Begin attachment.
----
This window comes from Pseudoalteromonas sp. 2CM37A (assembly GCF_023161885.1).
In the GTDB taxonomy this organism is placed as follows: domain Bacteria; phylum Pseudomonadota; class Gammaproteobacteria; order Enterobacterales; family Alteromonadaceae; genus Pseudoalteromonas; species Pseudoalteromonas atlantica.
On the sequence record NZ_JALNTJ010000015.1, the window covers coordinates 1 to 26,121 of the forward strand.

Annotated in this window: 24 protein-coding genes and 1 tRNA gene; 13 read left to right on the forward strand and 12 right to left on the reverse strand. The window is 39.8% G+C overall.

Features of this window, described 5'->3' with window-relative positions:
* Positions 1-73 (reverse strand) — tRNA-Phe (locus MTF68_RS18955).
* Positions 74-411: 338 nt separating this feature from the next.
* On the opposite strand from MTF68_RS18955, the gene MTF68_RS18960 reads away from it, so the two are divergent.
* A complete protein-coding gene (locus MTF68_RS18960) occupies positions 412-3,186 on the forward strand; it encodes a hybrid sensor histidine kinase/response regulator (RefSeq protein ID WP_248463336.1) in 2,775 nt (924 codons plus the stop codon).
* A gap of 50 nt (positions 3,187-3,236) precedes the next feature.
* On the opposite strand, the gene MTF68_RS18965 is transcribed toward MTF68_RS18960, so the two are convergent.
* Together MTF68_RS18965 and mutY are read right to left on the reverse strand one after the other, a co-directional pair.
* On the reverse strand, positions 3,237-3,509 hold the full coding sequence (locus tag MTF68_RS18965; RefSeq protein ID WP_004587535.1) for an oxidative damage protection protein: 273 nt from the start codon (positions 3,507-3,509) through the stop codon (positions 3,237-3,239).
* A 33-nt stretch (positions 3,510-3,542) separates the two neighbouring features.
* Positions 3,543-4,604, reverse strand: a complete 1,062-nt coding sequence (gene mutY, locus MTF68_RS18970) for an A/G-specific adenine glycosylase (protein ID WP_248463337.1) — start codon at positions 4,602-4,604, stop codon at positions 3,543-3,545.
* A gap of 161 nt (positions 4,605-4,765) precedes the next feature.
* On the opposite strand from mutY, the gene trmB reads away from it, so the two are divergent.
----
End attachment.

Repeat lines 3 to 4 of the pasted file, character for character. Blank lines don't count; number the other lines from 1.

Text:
On the sequence record NZ_JALNTJ010000015.1, the window covers coordinates 1 to 26,121 of the forward strand.

Annotated in this window: 24 protein-coding genes and 1 tRNA gene; 13 read left to right on the forward strand and 12 right to left on the reverse strand. The window is 39.8% G+C overall.